The Vail Resorts ‘Park City’ dispute prompted run on trademarks |

The Vail Resorts ‘Park City’ dispute prompted run on trademarks

Firms with the city’s name in moniker seek to protect their brands

by Jay Hamburger
The Market at Park City is one of the places that sells Park City Coffee Roaster products. The coffee company wants to secure a federal trademark for the Park City Coffee Roaster name. Other businesses that use the name of the city in their moniker made trademark moves this year amid a fiercely contested dispute regarding a bid by Park City Mountain Resort owner Vail Resorts to trademark the name Park City.
Jay Hamburger/Park Record

The Park City Film Series last spring quietly filed a federal trademark application in an effort to secure the rights to the name of the popular showcase of independent productions shown at the Park City Library, complete with the words “Park City.”

It was in early May, just before an unrelated trademark application, submitted to the U.S. Patent and Trademark Office by Park City Mountain Resort’s Colorado-based owner, Vail Resorts, caused havoc in Park City. Vail Resorts sought a trademark on the name ‘Park City’ as it relates to a mountain resort, stirring a fierce opposition movement, an uproarious protest outside of the Marsac Building and high-level talks between the Colorado firm and City Hall officials. Vail Resorts eventually bowed to the opposition, abandoning the efforts to secure the ‘Park City’ trademark in July.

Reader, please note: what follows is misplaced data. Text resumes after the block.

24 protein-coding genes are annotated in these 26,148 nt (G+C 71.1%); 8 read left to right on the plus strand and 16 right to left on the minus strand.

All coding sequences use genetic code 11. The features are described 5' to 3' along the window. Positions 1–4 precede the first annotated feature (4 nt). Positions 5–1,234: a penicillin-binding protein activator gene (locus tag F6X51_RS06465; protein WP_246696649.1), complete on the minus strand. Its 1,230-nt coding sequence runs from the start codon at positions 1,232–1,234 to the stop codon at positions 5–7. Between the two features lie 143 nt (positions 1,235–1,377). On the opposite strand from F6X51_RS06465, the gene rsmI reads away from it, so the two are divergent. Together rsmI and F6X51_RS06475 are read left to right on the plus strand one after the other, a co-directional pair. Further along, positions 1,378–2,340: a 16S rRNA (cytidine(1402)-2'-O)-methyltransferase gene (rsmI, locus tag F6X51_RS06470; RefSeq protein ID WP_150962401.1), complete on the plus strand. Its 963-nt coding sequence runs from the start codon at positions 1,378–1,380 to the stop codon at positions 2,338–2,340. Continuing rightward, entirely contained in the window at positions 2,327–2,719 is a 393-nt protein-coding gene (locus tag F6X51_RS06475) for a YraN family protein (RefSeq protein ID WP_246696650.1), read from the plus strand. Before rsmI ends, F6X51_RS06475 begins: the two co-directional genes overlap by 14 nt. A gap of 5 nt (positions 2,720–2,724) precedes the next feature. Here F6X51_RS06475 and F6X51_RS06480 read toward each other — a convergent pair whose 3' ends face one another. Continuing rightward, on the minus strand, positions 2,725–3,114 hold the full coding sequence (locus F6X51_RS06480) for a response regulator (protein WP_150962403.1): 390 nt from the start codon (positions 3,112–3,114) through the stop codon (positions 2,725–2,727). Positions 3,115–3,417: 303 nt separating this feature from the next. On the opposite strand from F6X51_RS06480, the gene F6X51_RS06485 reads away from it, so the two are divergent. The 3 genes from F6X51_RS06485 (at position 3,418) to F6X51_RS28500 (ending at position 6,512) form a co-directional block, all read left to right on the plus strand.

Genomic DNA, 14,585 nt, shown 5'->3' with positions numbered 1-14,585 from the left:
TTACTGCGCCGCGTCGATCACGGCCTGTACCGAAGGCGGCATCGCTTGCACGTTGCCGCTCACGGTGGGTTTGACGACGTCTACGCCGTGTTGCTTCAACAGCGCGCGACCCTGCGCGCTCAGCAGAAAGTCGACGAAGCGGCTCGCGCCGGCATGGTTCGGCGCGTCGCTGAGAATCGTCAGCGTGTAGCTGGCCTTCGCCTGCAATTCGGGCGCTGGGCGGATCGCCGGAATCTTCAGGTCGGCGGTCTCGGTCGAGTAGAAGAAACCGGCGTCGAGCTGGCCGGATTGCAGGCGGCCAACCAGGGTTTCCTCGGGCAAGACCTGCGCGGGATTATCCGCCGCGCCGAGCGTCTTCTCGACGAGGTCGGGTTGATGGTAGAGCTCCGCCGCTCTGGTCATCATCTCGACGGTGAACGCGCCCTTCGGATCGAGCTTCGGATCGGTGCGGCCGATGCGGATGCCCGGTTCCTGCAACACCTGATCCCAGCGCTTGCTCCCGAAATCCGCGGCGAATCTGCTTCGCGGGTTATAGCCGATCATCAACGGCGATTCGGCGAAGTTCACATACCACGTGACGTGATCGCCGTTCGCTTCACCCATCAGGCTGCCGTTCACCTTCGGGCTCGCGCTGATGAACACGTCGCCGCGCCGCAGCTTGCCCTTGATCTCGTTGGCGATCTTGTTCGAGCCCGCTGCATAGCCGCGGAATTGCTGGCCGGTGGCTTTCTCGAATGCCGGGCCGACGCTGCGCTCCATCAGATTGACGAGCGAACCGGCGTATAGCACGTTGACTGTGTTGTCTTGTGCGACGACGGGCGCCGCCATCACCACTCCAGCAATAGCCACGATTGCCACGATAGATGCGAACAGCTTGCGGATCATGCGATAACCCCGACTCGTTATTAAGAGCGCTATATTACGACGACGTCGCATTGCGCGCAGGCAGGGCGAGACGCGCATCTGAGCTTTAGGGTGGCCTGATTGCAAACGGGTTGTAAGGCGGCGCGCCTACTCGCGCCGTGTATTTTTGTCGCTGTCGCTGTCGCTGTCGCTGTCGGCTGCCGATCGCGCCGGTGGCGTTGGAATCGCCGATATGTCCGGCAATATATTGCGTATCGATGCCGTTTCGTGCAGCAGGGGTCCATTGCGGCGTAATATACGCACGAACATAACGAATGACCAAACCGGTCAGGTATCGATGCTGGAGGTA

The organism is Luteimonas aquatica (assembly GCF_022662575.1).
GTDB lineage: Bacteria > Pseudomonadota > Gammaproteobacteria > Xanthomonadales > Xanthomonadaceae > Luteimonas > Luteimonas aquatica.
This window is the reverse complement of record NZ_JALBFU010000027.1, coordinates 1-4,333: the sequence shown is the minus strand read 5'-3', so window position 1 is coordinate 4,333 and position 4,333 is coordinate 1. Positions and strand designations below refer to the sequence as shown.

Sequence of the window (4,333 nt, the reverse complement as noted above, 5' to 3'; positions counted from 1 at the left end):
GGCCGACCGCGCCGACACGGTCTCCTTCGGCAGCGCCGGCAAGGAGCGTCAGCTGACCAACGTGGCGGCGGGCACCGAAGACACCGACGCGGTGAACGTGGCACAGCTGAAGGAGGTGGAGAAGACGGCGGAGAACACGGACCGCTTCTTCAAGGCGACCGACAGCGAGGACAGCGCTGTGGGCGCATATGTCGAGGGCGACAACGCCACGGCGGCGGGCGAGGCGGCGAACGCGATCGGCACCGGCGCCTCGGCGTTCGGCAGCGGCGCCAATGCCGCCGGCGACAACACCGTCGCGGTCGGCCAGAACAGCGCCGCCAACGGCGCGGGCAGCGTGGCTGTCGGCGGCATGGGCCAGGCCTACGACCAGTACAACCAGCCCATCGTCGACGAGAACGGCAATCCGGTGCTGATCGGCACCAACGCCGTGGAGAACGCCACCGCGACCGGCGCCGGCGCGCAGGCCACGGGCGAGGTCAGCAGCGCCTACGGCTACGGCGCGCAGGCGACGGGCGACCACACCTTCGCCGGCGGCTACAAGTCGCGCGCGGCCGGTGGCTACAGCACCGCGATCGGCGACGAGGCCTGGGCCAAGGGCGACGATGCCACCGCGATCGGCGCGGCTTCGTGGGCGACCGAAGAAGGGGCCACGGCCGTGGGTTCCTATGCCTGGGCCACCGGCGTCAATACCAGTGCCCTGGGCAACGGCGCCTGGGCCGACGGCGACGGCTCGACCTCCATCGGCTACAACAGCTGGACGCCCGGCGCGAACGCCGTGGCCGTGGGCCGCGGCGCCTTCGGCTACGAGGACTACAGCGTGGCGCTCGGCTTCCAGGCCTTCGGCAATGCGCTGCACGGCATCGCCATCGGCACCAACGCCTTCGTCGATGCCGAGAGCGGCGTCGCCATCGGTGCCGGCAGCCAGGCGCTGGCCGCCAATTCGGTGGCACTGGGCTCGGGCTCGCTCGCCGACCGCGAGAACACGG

In the months since Vail Resorts ended its efforts, though, other businesses, government entities or not-for-profit organizations with the name of the city in their moniker have filed paperwork with the Patent and Trademark Office seeking trademarks. Trademark applications with the name of the city as part of a name have been regularly filed over the years without controversy, but the attention the Vail Resorts’ application drew was highly unusual and has spurred some of the year’s filings.

The Film Series has an attorney on its board of directors who noticed the trademark application filed by Vail Resorts prior to it becoming a community cause. Katharine Wang, the executive director of the Film Series, said the organization moved forward with its own trademark application in response. It would be “devastating” if the Film Series, dating to 1999, was someday forced to change its name based on a trademark issue, she said.

“It was something we had not thought about until Vail’s application, to trademark the name,” Wang said in an interview, describing that the Film Series’ leadership did not want to risk losing the name. “Let’s not find out at the back end of this by getting a cease-and-desist letter six months from now.”